For many, simply ignoring feelings of excessive worriedness may not be enough. Feelings of anxiety can impact anyone, regardless of age, gender, or social background. In uncommon circumstances, anxiety and stress can transpire into panic attacks, which cause dreadful worry and an array of temporary physical manifestations.
In the health community, it has often been debated as to what the best therapeutic approaches are to reducing anxiety and stress.
According to the owner of the American psychology research site Mental Daily, there are many breathing techniques that can help put anxiety under full control. Thus, here are four breathing exercises for reducing anxiety and stress, as listed in Mental Daily.
1. Mindful Breathing
This breathing technique is helpful for slowing your respiration rate.
Find a relaxed position and pay close attention to your breath without adjusting it. Feel the changes (in sensations) that follow after each deep breath; the rhythm, texture, and temperature of each breath you take.
Once you've done this, continue with even deeper breaths, all-while noticing stress, concerns and judgments going away after a couple of minutes of mindful breathing.
2. Breathing Words
If you want something to focus on during your breathing exercises, this technique is probably for you.
This exercise involves adding words to each deep breath to keep your mind occupied from anxiety and also implements a particular message.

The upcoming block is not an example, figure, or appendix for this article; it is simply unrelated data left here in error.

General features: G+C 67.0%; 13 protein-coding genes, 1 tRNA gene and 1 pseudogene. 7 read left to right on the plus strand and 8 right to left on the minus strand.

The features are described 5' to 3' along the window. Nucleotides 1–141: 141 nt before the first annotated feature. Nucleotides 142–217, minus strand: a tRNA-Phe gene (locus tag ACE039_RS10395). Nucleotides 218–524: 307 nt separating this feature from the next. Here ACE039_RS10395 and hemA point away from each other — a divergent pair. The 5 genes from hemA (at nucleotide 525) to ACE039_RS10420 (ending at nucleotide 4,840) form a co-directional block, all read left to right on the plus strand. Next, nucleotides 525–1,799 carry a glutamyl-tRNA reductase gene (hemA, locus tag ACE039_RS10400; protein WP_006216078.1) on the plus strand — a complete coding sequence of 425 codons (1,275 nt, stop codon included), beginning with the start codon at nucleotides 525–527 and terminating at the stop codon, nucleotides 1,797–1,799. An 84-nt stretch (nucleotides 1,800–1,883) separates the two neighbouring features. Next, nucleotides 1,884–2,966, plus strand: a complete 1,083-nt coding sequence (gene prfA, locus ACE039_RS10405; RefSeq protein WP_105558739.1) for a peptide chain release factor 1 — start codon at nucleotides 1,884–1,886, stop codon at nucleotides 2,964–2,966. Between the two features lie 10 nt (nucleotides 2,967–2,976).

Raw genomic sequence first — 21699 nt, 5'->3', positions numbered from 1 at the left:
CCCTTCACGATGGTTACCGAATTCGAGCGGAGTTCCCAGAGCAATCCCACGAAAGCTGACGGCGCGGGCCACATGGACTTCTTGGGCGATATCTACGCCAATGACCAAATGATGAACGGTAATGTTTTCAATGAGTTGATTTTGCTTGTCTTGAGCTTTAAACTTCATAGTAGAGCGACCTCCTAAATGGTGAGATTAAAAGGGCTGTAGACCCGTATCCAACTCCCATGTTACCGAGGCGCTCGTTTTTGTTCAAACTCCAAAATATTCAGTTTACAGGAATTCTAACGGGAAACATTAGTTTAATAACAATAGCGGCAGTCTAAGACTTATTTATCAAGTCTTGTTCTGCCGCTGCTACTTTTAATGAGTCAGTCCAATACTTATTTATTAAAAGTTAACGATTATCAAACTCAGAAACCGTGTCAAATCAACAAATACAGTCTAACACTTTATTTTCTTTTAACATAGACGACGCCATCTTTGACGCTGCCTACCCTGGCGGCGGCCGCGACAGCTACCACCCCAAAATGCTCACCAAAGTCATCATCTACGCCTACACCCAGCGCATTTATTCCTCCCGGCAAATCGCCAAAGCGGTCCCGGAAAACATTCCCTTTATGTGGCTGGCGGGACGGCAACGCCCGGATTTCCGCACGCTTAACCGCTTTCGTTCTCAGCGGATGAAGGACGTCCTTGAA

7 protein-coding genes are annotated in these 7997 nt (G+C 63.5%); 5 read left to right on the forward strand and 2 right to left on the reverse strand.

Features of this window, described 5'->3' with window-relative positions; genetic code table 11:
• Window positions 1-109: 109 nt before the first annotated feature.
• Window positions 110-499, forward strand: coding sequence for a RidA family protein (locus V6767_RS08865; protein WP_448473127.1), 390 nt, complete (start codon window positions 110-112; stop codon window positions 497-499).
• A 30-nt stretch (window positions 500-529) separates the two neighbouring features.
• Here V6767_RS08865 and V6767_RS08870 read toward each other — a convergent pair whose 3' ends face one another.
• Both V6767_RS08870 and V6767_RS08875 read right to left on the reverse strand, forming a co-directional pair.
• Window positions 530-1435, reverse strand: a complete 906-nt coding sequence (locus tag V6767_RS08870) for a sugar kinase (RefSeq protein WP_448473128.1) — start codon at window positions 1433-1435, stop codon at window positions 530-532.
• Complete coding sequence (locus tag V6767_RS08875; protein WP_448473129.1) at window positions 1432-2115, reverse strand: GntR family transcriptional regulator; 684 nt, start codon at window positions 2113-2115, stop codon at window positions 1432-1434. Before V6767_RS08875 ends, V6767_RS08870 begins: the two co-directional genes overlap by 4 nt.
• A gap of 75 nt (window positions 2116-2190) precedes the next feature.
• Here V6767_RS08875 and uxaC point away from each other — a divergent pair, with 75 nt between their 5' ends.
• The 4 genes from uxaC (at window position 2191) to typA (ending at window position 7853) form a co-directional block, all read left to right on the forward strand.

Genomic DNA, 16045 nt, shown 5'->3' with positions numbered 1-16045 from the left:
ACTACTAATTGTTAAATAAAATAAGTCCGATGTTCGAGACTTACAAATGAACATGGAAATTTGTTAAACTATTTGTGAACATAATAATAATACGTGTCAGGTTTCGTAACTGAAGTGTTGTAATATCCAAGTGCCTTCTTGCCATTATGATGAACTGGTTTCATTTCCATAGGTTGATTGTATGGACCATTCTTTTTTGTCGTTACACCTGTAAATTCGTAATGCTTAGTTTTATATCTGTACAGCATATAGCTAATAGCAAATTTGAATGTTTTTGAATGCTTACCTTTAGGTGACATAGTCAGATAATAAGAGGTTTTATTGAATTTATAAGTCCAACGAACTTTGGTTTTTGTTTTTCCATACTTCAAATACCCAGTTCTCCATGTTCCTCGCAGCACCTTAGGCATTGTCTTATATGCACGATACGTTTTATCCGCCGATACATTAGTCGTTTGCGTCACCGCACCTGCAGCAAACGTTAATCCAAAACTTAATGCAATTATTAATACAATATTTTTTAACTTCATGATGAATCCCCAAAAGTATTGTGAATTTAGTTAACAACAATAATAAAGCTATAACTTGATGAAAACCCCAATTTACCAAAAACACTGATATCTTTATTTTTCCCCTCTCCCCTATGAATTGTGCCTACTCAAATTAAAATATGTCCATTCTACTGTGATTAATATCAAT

Sit straight on a chair. Rather than speaking the words, visualize breathing them in as you inhale and exhale. For example, breath-in the word "I," as you hold the inhalation, think "am," and as you exhale think of "calm." Start out by using "I am calm" and once you master it, change it to whatever choice of words makes you more relaxed.
3. Square Breathing
Square breathing, also known as 'four-square breathing,' takes the approach of counting to four while taking deep breaths.
Start off by getting comfortable on a chair. Once you're sitting in a snug position, breath-in while counting to four, hold your breath to the count of four, exhale to the count of four, and then take a short break to the count of four. Repeat this exercise for four minutes.
If this technique works for you, try maximizing its efficacy by adding visualizations during your breathing exercises. Envision drawing a four-angled box when counting to four each time. This will keep your mind distracted from any unwanted thoughts.
4. Balloon Breaths
This is probably my favorite technique, which a lot of people find efficacy with. It involves diaphragmatic breaths that can swiftly bring you to a relaxed state of mind.
You start by sitting on a chair or lying flat on the floor. One benefit of lying on the floor is that you can easily feel each diaphragmatic breath as you inhale.
Once you find the right position, place one hand on your stomach and the other on your chest. As you inhale, notice your diaphragm expanding, similar to a balloon. When exhaling, imagine the balloon flattening and losing all its air.
Do this exercise ten more times.